Titanium Halide

The following article is from The Great Soviet Encyclopedia (1979). It might be outdated or ideologically biased.

Titanium Halide

 

any one of the compounds of titanium and the halogens of the general formula TiXn, where X is a halogen and n = 2–4. The higher halides, TiX4, are more stable and have been studied more thoroughly than the lower halides. The tetra-halides, TiX4, are formed from the reaction of titanium with dry halogens: with fluorine at 150°C, chlorine at 300°C, bromine at 360°C, and iodine at 55°C. From the standpoint of use, the most important tetrahalides are the chlorides and iodides.

Titanium tetrachloride, TiCl4, is a heavy, colorless liquid with a pungent odor, a density of 1.727 g/cm3 at 20°C, and a boiling point of 136°C; the compound fumes upon exposure to air. It is obtained from the action of chlorine on a mixture of TiO2 and carbon at a temperature of 700°–800°C. Titanium tetrachloride serves as starting material in the commercial production of metallic titanium; its military use derives from its ability to create smoke screens, described by the reaction TiCl4 + 2H2O = TiO2+ 4HC1. Titanium tetraiodide, Til4, occurs as reddish brown crystals with a metallic luster, a density of 4.27–4.40 g/cm3, a melting point of 150°–156°C, and a boiling point of 377°C. It is used in producing titanium metal of high purity.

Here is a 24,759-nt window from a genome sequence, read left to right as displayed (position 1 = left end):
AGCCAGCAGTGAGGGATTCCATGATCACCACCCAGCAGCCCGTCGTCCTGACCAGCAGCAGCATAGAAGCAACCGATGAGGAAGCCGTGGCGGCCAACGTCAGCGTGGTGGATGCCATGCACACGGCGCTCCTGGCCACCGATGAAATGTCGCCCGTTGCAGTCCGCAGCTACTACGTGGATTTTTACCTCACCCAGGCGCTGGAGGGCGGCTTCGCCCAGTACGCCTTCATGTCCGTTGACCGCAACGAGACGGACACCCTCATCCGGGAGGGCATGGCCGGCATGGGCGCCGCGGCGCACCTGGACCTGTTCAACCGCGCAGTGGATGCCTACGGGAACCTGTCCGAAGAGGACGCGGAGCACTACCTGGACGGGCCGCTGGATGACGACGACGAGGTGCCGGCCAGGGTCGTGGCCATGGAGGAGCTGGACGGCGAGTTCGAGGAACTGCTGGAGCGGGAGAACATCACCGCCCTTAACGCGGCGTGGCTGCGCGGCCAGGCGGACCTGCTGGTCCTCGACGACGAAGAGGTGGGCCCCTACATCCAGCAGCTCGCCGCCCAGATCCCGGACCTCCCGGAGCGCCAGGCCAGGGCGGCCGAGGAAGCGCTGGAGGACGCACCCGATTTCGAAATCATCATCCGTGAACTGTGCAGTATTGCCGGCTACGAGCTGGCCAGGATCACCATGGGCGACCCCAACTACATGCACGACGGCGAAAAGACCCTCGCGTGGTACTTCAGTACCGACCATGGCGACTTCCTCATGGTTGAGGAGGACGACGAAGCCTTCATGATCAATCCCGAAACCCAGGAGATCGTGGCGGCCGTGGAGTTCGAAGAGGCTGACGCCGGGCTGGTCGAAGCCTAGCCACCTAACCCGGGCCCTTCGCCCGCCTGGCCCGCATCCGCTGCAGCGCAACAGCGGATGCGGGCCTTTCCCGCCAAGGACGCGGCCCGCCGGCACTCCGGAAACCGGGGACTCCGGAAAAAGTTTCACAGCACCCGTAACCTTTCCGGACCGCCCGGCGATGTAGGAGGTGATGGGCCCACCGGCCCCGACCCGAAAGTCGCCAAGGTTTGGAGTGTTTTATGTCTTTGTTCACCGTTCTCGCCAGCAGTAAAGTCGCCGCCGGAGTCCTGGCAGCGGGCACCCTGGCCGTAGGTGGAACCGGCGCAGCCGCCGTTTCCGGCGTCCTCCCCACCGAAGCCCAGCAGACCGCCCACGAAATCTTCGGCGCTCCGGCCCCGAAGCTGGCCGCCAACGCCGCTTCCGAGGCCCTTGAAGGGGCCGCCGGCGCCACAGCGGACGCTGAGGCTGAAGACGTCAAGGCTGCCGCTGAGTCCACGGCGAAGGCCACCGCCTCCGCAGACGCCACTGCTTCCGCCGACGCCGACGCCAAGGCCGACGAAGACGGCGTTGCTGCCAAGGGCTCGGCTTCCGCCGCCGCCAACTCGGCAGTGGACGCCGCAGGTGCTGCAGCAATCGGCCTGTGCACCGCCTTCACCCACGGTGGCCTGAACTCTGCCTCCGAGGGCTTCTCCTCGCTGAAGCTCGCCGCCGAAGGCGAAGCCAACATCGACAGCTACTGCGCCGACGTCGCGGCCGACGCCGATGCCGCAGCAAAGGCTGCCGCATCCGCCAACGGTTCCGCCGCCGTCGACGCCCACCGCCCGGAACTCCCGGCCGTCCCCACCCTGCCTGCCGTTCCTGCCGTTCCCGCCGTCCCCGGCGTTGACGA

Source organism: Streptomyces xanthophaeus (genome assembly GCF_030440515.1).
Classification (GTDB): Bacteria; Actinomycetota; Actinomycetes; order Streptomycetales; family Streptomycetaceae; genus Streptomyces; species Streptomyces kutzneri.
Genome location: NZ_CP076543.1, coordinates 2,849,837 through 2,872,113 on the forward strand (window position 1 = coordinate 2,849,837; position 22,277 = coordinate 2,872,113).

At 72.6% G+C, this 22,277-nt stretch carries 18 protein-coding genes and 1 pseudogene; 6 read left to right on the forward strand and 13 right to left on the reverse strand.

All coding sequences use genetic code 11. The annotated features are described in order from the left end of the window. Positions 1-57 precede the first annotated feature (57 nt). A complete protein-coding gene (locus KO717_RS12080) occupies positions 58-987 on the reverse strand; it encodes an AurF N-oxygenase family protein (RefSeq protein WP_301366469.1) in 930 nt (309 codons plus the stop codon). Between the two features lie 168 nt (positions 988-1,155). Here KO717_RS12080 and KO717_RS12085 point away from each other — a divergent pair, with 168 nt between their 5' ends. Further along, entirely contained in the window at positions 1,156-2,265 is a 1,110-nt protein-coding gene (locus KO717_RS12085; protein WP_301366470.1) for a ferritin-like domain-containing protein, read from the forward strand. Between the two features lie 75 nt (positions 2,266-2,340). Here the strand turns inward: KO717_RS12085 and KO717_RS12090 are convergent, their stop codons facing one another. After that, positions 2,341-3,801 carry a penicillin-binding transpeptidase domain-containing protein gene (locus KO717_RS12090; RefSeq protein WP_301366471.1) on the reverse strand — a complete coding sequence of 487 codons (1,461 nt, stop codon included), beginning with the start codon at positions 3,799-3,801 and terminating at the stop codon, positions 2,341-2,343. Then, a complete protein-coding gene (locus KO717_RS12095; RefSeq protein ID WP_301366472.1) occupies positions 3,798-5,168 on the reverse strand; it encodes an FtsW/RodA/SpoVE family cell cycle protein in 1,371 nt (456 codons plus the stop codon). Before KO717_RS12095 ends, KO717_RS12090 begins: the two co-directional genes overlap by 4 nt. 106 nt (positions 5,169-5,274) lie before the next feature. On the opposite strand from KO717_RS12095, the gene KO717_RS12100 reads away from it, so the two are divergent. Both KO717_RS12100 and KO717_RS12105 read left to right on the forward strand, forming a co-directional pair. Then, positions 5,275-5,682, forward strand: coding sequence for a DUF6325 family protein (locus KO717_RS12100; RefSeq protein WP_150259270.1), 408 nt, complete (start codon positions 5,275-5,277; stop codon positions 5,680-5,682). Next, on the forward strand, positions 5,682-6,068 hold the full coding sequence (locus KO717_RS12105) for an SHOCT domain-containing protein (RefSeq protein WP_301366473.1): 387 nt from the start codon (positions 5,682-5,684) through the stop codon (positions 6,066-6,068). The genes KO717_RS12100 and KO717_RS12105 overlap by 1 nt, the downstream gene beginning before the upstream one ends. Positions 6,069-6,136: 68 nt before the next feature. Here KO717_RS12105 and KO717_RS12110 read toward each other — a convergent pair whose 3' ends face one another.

The Great Soviet Encyclopedia, 3rd Edition (1970-1979). © 2010 The Gale Group, Inc. All rights reserved.
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